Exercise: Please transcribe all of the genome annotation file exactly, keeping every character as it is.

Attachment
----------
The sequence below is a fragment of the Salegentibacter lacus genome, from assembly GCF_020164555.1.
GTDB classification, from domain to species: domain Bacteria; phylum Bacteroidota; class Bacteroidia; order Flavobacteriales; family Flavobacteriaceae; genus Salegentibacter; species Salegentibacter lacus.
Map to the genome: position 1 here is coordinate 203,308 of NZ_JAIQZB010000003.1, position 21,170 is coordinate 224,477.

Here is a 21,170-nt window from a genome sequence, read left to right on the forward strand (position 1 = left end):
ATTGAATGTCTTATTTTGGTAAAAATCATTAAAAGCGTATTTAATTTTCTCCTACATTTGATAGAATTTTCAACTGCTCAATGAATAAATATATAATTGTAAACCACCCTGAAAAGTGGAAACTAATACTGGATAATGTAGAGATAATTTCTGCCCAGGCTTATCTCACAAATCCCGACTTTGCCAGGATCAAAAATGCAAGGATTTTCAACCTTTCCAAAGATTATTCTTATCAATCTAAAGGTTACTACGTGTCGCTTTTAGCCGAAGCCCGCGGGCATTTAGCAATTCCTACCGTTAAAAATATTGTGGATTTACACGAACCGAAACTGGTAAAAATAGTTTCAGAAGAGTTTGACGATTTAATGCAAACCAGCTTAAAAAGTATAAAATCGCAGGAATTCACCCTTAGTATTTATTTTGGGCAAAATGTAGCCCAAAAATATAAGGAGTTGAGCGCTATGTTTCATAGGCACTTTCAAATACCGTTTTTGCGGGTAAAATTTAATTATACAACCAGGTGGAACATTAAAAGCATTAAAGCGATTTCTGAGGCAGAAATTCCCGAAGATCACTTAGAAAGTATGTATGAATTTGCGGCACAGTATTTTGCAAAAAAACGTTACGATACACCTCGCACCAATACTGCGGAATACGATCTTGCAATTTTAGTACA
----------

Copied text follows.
The sequence below is a fragment of the Salegentibacter lacus genome, from assembly GCF_020164555.1.
GTDB classification, from domain to species: domain Bacteria; phylum Bacteroidota; class Bacteroidia; order Flavobacteriales; family Flavobacteriaceae; genus Salegentibacter; species Salegentibacter lacus.
Map to the genome: position 1 here is coordinate 203,308 of NZ_JAIQZB010000003.1, position 21,170 is coordinate 224,477.

Here is a 21,170-nt window from a genome sequence, read left to right on the forward strand (position 1 = left end):
ATTGAATGTCTTATTTTGGTAAAAATCATTAAAAGCGTATTTAATTTTCTCCTACATTTGATAGAATTTTCAACTGCTCAATGAATAAATATATAATTGTAAACCACCCTGAAAAGTGGAAACTAATACTGGATAATGTAGAGATAATTTCTGCCCAGGCTTATCTCACAAATCCCGACTTTGCCAGGATCAAAAATGCAAGGATTTTCAACCTTTCCAAAGATTATTCTTATCAATCTAAAGGTTACTACGTGTCGCTTTTAGCCGAAGCCCGCGGGCATTTAGCAATTCCTACCGTTAAAAATATTGTGGATTTACACGAACCGAAACTGGTAAAAATAGTTTCAGAAGAGTTTGACGATTTAATGCAAACCAGCTTAAAAAGTATAAAATCGCAGGAATTCACCCTTAGTATTTATTTTGGGCAAAATGTAGCCCAAAAATATAAGGAGTTGAGCGCTATGTTTCATAGGCACTTTCAAATACCGTTTTTGCGGGTAAAATTTAATTATACAACCAGGTGGAACATTAAAAGCATTAAAGCGATTTCTGAGGCAGAAATTCCCGAAGATCACTTAGAAAGTATGTATGAATTTGCGGCACAGTATTTTGCAAAAAAACGTTACGATACACCTCGCACCAATACTGCGGAATACGATCTTGCAATTTTAGTACA